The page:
Now, you might be thinking, isn’t “waking up” the cue? Once the habit takes hold, merely waking up could trigger the habit.  However, remember our two keys for successful cues: they must be relevant and memorable.  While “waking up” is highly relevant to the routine of “working out immediately after waking up,” it is not memorable.  You’ve woken up every morning for your entire life.  Each day heretofore were you reminded to exercise? Probably not.  I find visual triggers to be the most helpful in trying to start a new routine, as many people do.[2]  But, obviously, do what works for you.  Another added benefit of using your gym clothes as a cue is that it makes things easy.  There’s no time needed between seeing the clothes and putting them on – thus, you are preparing for your routine immediately.  If you had to go to your closet to pick out something to wear, find your shoes, and so on, you’d be more likely to get frustrated with the routine and give up.  Especially at the beginning of trying to create a new routine, make it as easy as possible to follow throughMake it so there is no time for excuses.

Third, you need to pick a reward.  Chocolate often works: The Compound Effect highlights one experiment where 2 groups of runners were asked run daily.  One group was given chocolate after their run as a reward; the other wasn’t.   Not surprisingly, the group who ate the chocolate was more likely to have made running a daily habit.  However, what is surprising, is that after six months a large portion of the participants who were given chocolate had given up that reward – but they continued running.   Their bodies started craving the natural endorphins released during exercise more than the chocolate. Pretty neat, but since we’re trying to exercise first thing in the morning, let’s use a tall iced coffee as our reward instead.  That should do the trick.


How Long Does It Take to Form a New Habit?

Now that you’ve designed the Habit Circuit, “see gym clothes in morning : go workout : drink coffee,” you must repeat it over and over again.  This takes time.  How long, you ask?  Three weeks? A month? Actually, there is no set time for a habit to take hold – it varies greatly depending a multidude of factors, including consistency, the individual, and the complexity of the habit involved.  That being said, research indicates that it takes somewhere between 18 and 254 days to reach “automaticity” of a habit –  the point where the routine is made habitual. The study concluded, however, that on average, it took about 65 days. Importantly, the study also noted that missing out on one opportunity to perform the desired behavior was not material to the success of the habit taking hold. So don’t get down on yourself if you aren’t able to repeat behavior successfully all of the time. However, “[w]ith repetition of a behaviour in a consistent context, automaticity increases following an asymptotic curve which can be modelled at the individual level.”[3] Thus, the more often you do repeat the behavior in the same context, the more likely the habit will take hold and the sooner that time will come.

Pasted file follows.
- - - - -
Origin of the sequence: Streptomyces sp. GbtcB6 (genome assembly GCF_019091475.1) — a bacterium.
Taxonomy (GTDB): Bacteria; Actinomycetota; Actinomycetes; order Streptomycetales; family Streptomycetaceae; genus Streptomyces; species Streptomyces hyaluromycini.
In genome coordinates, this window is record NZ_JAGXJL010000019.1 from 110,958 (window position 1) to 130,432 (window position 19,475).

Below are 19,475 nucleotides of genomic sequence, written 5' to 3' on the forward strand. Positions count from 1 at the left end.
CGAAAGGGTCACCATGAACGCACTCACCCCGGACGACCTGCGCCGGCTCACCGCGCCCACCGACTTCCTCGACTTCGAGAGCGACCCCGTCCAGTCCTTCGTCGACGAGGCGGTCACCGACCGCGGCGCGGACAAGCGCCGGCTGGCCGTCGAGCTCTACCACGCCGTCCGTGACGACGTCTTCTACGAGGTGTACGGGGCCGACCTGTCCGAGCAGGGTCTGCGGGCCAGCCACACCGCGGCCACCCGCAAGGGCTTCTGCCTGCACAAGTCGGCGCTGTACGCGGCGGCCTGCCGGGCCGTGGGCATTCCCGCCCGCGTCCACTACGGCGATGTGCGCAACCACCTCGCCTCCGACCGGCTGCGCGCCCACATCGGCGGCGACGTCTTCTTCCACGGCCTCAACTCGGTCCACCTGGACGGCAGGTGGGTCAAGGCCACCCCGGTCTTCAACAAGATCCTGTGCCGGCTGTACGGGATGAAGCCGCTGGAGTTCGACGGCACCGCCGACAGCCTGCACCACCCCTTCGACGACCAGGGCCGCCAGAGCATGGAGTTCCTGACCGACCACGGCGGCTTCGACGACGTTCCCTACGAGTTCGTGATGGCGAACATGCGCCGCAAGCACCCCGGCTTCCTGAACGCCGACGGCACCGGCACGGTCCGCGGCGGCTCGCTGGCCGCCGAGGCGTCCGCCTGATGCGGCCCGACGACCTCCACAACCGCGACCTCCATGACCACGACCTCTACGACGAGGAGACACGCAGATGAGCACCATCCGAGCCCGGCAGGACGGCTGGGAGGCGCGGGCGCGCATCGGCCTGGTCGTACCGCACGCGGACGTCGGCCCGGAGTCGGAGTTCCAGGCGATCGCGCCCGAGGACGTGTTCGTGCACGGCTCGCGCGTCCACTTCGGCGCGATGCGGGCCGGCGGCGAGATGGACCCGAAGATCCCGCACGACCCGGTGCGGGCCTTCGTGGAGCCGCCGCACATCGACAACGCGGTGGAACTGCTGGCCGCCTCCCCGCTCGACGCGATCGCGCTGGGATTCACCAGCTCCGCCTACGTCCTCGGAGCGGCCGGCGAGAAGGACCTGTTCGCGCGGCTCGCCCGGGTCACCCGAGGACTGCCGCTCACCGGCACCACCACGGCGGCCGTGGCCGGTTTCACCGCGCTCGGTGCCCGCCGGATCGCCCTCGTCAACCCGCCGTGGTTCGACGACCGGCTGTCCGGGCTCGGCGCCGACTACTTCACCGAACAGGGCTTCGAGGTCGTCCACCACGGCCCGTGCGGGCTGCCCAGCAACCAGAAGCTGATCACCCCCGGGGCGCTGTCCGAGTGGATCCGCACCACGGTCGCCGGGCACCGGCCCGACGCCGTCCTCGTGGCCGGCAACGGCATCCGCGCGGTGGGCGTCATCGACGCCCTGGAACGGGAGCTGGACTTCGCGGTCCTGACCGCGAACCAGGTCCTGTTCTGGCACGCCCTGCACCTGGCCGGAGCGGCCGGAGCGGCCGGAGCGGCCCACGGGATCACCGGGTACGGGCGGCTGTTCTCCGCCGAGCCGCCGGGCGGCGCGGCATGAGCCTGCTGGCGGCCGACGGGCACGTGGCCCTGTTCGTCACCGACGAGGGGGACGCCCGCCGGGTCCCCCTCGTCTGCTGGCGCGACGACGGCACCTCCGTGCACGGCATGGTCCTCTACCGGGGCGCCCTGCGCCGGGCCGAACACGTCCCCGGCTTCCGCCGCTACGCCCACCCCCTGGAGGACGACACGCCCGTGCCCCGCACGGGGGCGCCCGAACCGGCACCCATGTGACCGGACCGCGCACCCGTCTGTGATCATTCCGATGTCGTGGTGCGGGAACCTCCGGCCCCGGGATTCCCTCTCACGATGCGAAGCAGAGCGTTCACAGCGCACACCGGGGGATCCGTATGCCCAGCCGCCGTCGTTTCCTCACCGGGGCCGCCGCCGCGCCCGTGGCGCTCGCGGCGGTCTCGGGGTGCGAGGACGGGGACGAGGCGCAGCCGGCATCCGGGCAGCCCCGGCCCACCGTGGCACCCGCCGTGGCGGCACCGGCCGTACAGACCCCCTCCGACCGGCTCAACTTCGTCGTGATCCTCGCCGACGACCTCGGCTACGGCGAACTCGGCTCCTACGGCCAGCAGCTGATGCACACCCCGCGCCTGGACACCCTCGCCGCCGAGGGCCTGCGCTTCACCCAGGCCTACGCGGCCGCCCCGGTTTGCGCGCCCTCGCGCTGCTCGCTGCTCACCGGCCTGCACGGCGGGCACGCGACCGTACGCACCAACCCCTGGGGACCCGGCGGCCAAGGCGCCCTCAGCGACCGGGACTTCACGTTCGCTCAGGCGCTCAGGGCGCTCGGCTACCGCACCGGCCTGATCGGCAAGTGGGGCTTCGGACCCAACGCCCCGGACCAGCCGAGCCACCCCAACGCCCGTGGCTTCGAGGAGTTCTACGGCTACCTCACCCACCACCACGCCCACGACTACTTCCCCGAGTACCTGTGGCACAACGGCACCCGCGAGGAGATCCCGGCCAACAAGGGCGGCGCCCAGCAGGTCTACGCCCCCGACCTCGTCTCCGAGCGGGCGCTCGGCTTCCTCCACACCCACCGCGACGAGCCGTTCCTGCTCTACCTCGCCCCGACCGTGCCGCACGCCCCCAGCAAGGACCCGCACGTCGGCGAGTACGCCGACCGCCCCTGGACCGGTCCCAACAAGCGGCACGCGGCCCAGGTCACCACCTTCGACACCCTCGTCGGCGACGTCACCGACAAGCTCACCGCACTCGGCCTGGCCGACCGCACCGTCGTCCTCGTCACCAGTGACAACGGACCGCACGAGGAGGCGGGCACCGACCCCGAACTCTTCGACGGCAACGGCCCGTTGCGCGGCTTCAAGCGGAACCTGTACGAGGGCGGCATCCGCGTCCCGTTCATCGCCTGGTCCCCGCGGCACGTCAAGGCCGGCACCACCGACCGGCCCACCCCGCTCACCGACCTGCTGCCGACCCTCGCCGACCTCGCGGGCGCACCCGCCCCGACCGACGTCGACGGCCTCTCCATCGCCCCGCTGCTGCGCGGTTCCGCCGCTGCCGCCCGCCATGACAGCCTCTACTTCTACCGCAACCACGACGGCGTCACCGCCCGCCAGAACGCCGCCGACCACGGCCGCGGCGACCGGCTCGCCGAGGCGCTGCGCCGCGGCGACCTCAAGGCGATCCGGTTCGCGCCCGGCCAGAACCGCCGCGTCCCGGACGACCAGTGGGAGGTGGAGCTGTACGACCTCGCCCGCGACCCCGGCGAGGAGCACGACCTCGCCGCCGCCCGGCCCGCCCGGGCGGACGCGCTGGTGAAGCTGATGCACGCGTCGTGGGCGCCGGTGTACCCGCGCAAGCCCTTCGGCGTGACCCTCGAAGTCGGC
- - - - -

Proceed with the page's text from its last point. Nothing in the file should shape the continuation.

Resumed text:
Why Habit Design Fails (Often) & What You Can Do About It

Starting a new habit can be a daunting task.  Think of your New Year’s resolutions – how many were successful?  Probably not many – more than 3 out of every 4 New Year’s resolutions fail.  There are many reasons why you might not stick to the plan.  Maybe you took on too much, too quickly – don’t expect to cut out all sugars overnight if you’re used to drinking soda and eating dessert every single day.  Or maybe there is an old cue in your environment that you just cannot escape.  I know when there is an open bowl of snack food, my first inclination is still to reach for it no matter how hard I try. Or maybe you don’t feel like your progressing fast enough, that the progress isn’t amounting to anything, and it’s not worth your time or effort to continue.  You’ve lost your motivation.  These are all common place.  The good news is that there are tactics which you can employ to counteract each:



Fogg championed the technique known as “tiny habits” (or little habits). This technique has been shown to be an extremely effective way to develop a new habit.  It goes something like this: tap the power of environment and use baby steps to make the routine so impossibly small and easy, that you have no excuse to avoid the routine. Break your routine down to as small as you can get – something that will take you no more than 30 seconds to complete, if possible.  Be sure that it takes as little effort as possible to get started. Have the gear you need set up in advance so there is no barrier between you and the routine.  Then repeat this routine at least daily for five consecutive days.  You’ll be amazed at what develops.  The  Tiny Habits website offers free weekly training classes in the little habits method. You should have a look.